Debating the hook

Candidates will stand behind podiums exactly 50 inches tall. Candidates may not directly address each other or pose any questions to each other. Only the moderator may ask questions, and he will ask at least 16. Candidates have 2 minutes to respond, or 90 seconds to rebut. No props, notes or diagrams may be used. The candidates are not allowed to move from the designated area behind their podiums. Podia. Thingies.
Such are some of the myriad fussy little rules being forced upon the first so-called Presidential Debate, which sounds more like a very structured set of campaign speechlets rather than a conversation between two opposing speakers regarding the agreed-upon topic–in this case, American foreign policy.
I expect lots of simplistic, nonsense “speaking points” (flip-flop, activist judges, shadowy groups, turn the corner, etc.) and stump speech bromides (We can do better; Obama!) rather than substantive discussions about the state of the world today, but I’ll be happily surprised if I can TiVo something other than another one of Bush’s angry little dog beady-eyed stares or Kerry’s Frankensteinian profile staring into space. We’re a country at war with a foe who never declared war on us or, indeed, did anything directly to the U.S. How will the President defend his policy of pro-active warfare on Iraq when there’s no ties to al Qaeda and how will Kerry manage not to look stilted, confused and awkward rather than steadfast, resolved and Presidential?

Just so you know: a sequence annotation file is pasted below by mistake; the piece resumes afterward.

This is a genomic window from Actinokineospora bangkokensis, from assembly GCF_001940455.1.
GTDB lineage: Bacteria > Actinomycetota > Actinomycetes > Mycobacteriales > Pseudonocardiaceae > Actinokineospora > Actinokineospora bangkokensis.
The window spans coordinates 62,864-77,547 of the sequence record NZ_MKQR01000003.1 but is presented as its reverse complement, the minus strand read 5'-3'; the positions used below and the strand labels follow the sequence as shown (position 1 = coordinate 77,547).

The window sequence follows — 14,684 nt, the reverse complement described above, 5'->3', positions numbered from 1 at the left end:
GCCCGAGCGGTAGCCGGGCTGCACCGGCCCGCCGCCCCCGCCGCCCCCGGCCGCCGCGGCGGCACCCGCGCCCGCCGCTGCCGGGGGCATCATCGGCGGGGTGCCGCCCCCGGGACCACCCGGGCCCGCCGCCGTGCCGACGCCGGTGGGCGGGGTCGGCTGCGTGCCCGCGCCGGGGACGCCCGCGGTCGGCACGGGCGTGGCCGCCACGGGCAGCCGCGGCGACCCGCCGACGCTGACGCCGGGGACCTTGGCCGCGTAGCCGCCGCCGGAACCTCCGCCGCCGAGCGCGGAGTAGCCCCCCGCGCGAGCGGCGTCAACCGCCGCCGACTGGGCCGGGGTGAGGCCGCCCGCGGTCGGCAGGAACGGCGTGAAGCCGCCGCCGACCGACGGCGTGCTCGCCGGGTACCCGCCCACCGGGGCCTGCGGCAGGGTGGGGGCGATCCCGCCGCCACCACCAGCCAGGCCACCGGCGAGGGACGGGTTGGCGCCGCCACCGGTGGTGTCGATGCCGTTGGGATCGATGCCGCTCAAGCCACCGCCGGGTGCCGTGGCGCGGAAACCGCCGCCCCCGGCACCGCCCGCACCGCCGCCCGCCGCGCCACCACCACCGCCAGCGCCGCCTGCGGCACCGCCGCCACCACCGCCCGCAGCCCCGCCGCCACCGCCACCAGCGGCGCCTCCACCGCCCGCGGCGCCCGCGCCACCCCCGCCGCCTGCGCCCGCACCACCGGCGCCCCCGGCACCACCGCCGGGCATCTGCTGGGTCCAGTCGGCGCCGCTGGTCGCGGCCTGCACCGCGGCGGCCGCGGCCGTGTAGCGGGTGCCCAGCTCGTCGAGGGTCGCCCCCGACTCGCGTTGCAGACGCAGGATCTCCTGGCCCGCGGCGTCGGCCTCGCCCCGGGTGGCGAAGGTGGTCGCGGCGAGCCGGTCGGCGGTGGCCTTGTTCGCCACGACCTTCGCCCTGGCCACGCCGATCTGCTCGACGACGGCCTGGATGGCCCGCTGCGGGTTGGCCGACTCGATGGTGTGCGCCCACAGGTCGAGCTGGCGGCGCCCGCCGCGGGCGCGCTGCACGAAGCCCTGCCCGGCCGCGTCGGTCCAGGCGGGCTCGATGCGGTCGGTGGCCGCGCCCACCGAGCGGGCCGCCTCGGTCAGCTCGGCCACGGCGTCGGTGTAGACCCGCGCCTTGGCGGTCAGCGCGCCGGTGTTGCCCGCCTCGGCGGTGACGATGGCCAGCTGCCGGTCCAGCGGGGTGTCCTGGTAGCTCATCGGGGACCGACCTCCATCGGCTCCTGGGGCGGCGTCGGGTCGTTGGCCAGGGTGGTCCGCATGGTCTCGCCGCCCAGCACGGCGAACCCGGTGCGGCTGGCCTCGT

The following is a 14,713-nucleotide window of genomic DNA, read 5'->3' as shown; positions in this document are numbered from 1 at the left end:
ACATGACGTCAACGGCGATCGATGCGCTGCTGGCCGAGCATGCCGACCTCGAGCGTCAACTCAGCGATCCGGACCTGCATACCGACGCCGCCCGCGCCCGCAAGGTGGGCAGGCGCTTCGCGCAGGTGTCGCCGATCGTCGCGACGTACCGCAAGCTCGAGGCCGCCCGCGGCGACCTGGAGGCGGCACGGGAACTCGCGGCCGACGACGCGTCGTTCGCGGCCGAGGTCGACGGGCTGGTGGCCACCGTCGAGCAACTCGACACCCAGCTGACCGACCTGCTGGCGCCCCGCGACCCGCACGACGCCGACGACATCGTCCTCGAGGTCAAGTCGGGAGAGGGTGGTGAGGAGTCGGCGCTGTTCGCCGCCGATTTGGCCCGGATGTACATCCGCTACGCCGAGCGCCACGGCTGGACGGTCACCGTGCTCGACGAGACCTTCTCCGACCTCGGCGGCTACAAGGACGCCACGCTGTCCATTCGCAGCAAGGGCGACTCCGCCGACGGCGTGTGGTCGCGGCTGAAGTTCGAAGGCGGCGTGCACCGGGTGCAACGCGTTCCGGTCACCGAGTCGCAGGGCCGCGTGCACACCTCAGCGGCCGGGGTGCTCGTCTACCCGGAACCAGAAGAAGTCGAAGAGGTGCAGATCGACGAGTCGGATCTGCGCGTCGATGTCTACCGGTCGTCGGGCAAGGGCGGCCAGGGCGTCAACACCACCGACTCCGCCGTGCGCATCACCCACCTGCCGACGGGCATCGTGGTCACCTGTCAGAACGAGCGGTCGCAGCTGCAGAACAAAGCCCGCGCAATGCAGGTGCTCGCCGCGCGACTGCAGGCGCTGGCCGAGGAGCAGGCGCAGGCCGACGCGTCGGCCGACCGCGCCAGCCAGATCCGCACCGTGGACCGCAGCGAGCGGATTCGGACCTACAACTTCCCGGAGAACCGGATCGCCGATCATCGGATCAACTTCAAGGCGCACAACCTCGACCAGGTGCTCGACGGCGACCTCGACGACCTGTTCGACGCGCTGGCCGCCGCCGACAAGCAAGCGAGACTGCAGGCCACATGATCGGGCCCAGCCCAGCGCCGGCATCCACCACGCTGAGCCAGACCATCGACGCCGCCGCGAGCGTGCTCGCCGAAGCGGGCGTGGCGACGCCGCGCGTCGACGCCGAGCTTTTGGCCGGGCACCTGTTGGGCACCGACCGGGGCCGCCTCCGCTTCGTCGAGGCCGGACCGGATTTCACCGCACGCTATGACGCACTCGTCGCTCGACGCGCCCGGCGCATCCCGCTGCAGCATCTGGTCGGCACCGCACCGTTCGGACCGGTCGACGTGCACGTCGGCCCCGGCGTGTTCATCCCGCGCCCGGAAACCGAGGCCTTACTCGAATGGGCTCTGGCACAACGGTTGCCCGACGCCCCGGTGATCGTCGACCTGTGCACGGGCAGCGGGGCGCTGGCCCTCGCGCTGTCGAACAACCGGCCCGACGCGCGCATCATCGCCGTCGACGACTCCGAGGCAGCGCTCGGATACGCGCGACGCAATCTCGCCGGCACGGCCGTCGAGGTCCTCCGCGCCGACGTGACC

Meanwhile, the Bush campaign has already prepared an online debate rebuttal that will do the attacking that Bush can’t do online. “Debate Facts” will feed into 5,000 conservative weblogs with the usual talking points regarding Kerry’s answers using a 150-page book called The John Kerry Attack Matrix, a handy alphabetized “ready-response” Bible that reduces every issue down to a non-issue spin cycle.

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